Five Numbers Everyone Needs To Know
Working a job, getting paid, and saving part of that pay isn’t all that you need to know about your financial situation. You’ll need your salary (or profits) to sustain you even in the case of emergencies, or after you retire, so here are five numbers you should always be aware of when managing your finances.
1. How Much Money Is Coming In
This may seem a really basic one but in actual fact many people don’t know their households’ exact earnings. This is especially true for shared households, or when only one of the partners works.
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Regardless of who is making what, everyone within a household should be made aware of how much money is coming in, and also able to provide the amount if required.
2. What Your Monthly Expenses Are
Any business owner should know how much it costs to keep the business afloat, and it’s the same for personal finances. You need to know the costs for your family to live on. If you have no idea on what the amount is, or your answer is “somewhere around RMxxxx” then you need to sit down and work out the exact figure.
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The amount should include everything such as utility bills, loan payments, credit card and mortgage debts. This figure should be something you are actively controlling to ensure it’s always less than “How Much Money Is Coming In”.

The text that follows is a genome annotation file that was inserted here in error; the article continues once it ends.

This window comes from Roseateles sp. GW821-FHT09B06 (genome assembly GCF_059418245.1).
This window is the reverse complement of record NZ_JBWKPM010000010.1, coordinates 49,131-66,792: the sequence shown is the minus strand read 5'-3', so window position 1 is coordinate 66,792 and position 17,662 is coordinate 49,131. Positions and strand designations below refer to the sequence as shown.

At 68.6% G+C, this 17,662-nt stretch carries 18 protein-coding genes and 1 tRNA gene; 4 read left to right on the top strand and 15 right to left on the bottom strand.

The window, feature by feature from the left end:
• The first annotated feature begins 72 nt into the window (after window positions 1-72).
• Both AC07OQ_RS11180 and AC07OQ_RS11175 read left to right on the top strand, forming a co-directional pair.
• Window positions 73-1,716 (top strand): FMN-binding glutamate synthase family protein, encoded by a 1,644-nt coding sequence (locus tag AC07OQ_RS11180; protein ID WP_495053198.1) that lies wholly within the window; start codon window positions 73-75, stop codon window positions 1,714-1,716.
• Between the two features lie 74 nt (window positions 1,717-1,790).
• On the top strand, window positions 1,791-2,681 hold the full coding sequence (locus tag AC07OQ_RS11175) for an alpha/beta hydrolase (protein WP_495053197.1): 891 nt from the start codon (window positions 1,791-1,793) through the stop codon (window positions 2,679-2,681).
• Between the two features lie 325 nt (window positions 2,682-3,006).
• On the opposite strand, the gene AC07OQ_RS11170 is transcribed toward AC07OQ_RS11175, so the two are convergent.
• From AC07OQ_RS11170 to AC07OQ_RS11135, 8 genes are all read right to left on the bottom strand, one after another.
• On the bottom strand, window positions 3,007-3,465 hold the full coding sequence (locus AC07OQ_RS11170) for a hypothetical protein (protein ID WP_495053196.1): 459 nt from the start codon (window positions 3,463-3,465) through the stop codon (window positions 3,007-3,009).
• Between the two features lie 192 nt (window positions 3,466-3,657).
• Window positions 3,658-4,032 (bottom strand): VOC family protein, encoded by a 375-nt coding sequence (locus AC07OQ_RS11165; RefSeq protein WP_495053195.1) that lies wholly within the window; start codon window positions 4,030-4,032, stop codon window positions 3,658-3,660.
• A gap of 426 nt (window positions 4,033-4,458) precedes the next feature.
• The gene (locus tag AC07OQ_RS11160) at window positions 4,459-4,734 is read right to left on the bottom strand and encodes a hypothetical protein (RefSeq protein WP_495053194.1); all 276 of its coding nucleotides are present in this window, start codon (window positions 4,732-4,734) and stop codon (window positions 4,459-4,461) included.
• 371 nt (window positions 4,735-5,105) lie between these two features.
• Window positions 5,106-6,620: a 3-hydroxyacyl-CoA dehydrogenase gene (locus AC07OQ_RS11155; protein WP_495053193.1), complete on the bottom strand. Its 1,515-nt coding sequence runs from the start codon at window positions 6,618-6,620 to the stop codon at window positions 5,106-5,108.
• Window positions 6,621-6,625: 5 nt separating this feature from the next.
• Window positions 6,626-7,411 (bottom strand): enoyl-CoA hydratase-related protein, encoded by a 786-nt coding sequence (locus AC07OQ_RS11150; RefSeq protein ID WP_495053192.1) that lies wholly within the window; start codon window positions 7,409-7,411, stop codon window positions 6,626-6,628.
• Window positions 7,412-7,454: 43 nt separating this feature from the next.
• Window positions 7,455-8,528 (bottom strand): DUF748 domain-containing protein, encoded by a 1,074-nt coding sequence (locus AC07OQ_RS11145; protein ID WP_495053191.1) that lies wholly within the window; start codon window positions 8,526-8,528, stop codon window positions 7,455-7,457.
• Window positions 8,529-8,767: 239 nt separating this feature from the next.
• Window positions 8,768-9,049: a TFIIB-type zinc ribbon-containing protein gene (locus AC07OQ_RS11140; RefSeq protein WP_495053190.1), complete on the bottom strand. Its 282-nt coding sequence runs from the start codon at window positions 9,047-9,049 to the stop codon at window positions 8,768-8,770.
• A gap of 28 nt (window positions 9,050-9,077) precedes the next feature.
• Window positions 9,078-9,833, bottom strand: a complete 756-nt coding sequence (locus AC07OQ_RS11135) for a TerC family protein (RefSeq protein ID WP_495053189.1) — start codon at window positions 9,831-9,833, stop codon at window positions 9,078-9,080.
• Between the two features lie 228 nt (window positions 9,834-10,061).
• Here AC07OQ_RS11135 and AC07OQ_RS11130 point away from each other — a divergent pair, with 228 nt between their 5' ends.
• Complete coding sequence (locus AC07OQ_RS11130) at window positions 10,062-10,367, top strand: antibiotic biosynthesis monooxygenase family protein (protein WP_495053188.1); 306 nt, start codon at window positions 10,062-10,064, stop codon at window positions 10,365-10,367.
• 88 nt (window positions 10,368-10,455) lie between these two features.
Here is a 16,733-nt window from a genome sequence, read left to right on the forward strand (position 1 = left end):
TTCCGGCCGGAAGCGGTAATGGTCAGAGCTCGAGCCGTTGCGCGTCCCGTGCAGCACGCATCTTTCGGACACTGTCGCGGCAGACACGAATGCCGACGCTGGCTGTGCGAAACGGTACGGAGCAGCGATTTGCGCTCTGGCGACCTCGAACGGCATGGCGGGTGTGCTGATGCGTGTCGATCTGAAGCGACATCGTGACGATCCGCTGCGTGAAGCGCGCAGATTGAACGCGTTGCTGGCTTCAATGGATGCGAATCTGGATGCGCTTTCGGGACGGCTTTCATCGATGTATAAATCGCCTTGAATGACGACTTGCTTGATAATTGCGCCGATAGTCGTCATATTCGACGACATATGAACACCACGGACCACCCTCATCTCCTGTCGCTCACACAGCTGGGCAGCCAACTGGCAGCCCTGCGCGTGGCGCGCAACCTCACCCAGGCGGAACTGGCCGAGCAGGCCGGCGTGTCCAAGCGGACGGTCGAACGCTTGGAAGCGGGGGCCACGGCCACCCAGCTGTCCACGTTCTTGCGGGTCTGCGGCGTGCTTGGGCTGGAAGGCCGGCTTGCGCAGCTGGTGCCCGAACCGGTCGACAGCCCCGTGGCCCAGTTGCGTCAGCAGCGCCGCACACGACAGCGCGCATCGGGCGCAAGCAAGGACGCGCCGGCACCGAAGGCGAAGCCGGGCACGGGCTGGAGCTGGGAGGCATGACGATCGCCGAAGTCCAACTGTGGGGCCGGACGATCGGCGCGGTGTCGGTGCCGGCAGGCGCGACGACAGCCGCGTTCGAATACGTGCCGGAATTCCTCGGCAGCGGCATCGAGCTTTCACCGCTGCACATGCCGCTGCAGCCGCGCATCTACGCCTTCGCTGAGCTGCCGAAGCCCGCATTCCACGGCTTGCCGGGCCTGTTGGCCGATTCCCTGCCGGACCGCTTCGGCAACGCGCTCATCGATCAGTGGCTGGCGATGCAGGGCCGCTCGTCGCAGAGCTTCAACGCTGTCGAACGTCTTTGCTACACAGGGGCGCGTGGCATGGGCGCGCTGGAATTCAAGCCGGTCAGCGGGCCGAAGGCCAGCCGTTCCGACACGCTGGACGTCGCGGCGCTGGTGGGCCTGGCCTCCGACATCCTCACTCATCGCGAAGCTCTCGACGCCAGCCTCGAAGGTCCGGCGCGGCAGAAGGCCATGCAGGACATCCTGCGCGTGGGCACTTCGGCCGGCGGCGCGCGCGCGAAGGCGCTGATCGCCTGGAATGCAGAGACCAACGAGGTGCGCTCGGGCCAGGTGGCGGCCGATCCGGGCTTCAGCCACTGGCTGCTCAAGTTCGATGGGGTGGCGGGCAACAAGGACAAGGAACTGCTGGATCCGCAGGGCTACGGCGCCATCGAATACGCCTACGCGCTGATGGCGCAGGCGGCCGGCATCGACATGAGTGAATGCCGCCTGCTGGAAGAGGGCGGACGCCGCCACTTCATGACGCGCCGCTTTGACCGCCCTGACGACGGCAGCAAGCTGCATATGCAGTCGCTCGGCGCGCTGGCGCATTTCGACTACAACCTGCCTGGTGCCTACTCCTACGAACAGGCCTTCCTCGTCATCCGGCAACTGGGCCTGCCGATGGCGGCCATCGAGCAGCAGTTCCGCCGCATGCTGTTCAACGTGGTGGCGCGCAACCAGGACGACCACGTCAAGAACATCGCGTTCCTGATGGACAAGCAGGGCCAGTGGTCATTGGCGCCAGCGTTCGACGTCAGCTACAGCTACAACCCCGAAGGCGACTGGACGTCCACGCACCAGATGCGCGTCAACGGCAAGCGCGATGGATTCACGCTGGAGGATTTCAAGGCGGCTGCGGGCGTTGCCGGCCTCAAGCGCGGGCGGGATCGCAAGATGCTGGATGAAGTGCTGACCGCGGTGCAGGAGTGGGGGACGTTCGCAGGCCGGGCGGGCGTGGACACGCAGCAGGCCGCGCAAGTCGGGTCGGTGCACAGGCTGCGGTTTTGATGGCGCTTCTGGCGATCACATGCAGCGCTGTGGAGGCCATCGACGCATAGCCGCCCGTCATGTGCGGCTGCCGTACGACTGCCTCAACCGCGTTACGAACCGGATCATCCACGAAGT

3. How Much And How Long You Need To Reach Your Goal
If you don’t have any goals, or don’t know what goals you should have then you should probably work on that first. Your goals may include completing a doctorate, pay off your study loans within 5 years, buy a property in 2 years’ time or save enough money for a overseas vacation.
Once your goal has been set, the next step is to calculate how much it will cost and the time you need to save up the said amount. In short, you need to come up with an accurate figure and a realistic date.
4. How Much That Looks Like Now
Once you know the required amount to achieve your goal, break it down to a monthly amount, or according to how often you are paid. With this information at hand, you will be able to determine whether the amount is feasible.
5. How Much Your Targeted Cash Balance Is
This is the ideal allocation of cash in a specific situation in your financial timeline. As an individual, life gets in the way and sets you back in your savings goal. It may be due to your car requiring a major repair, or when an unexpected illness strikes.
To ensure you’re on track despite these rocky times, you need to set aside targeted amounts according to your age.
Ideally, you should have three “buckets” – short, intermediate and long term funds:
- The first bucket: short term money that’s available for an emergency.
- The intermediate bucket should be used for household expenditures (new car, home maintenance, college funds) that are five to seven years away.
- The long term fund should be for the family’s retirement and considered off-limits for any short-term expenditures, unless really necessary.
As with many other things in life, prudent planning will get you far. Think ahead and beyond the next decade so that you’ll be as financially secure as possible.